Should We Write About Difficult Topics?

© Copyright 2020 Arabella K. Federico All Rights Reserved

Should we write about difficult topics

Should we write about difficult topics?

Is it our responsibility to write about the darkest natures of our fellow man? Do we have an obligation to dare speak of all the things that are meant never to be uttered? Where is the line drawn between our own experiences as people and writers and those who’ve suffered such terrible acts? I think it’s time we take a long hard look.

The darkness is where they live and thrive

To begin, the most horrible things that happen to us as humans are often shrouded in a thick, black veil of darkness and shame. These things survive because nobody talks about them; it’s simply too disturbing to go into graphic detail about these horrible events. Contrarily, speaking up about these topics does something that disinfects it slightly. Light is the most potent disinfectant, and when you, as an author, speak of these horrible things in your writing, you are apart of that disinfecting. You’re saying: “I’m shining a light in this dark place.” Because of your voice and your reach, people’s eyes are now focused on those things typically left forgotten about. Giving your character an arch-like the ones I talk about in my Protagonist series Part1 and Part2, you will have an epic arc in your book because of it. Because it’s all real. 

But this is the world we live in...

Firstly, we live in a world of polarity, meaning there’s good and bad. There are so many issues and trauma and events and circumstances that no one person could make much of a dent in ending them. That’s not the point. We get this beautiful gift through fiction to put a random person in someone else’s point of view, and concerning writing, that can be incredibly vivid. What that does is give that single person a small hint at what really goes on within the harsh topic you decide to write about. Whether that’s rape, a murder of a loved one, being hit by a drunk driver, being abducted, etc., now this reader has empathy from being immersed in this foreign point of view, whereas they would never have otherwise. Giving the collective that gift of empathy does us all a favor.
Lost In My World

If you could help just ONE person...

Additionally, my last defense of writing about these difficult topics is that these things happen to people. They happen to little boys and girls and adult men and women. It’s sad, and I wish people didn’t have to suffer these things. But they do. When you’re writing your novels and stories, understand that you will have readers who will, sadly, relate to these events. They’ll know that others see them, that their pain is valid and heard. Pain is universal and common, and it’s relatable. Reliability is HUGE when it comes to a successful novel. Suffering is inevitable; share it in a way your readers can relate to it.
Lost Soul


Secondly, when you’re talking in the realm of serious, difficult topics, it could land you in a controversial author category. Now, personally, I don’t think controversial is a bad word. Contrarily, I believe that if people are talking about you for doing something you feel in your heart was a good and positive thing; then it’s a great word. However, some writers out there do not want all the noise and the crap that comes when people disagree with how you’ve done things. Both are equally valid and fine; what you’ve got to think about as a writer is which one you want to be? Writing these topics often brings out a lot of emotion in people due to said topics’ sensitive nature. Beware of the fiery passions of others and their interpretation of what you write about.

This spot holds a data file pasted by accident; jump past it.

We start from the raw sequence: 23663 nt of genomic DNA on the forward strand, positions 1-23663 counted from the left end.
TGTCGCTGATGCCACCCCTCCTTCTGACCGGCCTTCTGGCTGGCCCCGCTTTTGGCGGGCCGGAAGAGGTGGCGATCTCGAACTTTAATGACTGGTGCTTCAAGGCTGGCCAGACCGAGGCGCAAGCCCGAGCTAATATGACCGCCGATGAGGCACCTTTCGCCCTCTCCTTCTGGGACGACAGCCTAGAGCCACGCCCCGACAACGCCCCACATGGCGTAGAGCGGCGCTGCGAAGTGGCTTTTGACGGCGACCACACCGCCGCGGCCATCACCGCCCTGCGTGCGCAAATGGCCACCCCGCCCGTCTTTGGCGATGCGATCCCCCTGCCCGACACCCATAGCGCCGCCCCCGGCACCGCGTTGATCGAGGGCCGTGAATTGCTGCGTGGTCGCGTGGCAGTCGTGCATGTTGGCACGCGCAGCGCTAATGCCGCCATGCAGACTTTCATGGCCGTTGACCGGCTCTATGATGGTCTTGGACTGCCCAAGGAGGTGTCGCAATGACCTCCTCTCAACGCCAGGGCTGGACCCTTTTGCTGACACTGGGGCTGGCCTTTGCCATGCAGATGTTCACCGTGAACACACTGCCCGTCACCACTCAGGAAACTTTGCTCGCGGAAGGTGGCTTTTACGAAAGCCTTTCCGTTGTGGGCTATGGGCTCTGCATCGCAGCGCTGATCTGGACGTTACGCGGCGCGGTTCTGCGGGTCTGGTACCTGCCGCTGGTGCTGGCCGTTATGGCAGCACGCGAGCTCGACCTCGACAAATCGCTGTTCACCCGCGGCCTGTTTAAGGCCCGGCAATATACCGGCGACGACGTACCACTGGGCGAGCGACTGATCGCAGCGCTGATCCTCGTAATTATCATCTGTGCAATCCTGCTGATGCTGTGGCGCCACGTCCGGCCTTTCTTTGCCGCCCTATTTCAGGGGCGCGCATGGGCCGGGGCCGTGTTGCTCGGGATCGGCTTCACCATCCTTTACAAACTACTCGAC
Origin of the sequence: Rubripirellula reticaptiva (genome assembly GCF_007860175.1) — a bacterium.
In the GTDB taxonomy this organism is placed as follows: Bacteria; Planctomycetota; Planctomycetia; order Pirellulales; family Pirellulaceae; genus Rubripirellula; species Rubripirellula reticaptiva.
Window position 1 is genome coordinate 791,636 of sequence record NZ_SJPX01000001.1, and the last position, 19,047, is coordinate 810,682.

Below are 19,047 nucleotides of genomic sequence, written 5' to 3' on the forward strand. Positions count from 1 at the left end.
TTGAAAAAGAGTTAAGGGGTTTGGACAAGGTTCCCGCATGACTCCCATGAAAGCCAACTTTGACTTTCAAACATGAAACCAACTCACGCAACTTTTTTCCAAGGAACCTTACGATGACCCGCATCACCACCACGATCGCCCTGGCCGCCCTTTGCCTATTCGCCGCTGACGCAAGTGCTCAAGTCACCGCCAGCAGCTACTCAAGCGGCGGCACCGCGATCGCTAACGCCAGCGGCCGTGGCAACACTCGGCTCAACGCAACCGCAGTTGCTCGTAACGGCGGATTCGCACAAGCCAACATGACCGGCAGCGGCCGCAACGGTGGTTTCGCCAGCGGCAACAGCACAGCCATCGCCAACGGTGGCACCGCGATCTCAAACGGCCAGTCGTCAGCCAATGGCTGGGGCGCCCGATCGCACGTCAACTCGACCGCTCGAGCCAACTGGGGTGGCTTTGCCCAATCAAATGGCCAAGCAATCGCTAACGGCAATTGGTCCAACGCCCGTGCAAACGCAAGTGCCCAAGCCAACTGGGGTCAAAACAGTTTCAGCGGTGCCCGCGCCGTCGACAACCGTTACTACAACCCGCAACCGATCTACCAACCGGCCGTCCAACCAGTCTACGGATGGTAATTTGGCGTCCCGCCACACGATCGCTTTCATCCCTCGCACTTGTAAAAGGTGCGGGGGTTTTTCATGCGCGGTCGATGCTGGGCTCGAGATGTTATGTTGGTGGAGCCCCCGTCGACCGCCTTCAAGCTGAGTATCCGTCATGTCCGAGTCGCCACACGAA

Don't forget about real-world victims

Thirdly, you cannot forget about the real world, real life impact these traumas have on the people who’ve survived them. There’s two ways people who’ve lived the exact types of traumas your writing about will react. They’ll either react with appreciation, love, and gratitude for you bringing this topic to the world, or they could be triggered by it. This could really mess with them, depending on the level or trauma your writing about. A trigger warning may be needed in some cases and scenarios. Be considerate of what you’re writing about and who will be reading it.

it ALL depends

Let’s Segway from the point above, about paying attention to the people you’re writing for. When topics like rape, murder, incest, child crimes, kidnapping, sex trafficking…these topics sometimes may only be for a certain audience. This is where genre, category, and publishing pathway all matter—a lot. You may have a plan for your writing career where you want to be writing YA or be traditionally published by a “Big 5”. All that’s fine, but if you want to write these intense topics, you’ve got to understand that you may be highly restricted based on the age category you want to write in. Or, who’s going to publish your book? What would they say about you weaving these topics in? This all needs to be thought out ahead of time.

In closing

Personally, I believe that these harsh topics should be talked about in our fiction. They should be brought to the light and we need to, as a community, support authors who risk a little more by doing so. Collectively, we have a responsibility to support our fellow writers who want to bring awareness to the darkness of our world, regardless if they’re personally affected or not. I’ve seen situations where others claim authors are “profiting off other’s pain”. But I call bullshit on that. No, we’re not. We’re standing up to the darkness, and telling it to rightly fuck off.

Leave a Reply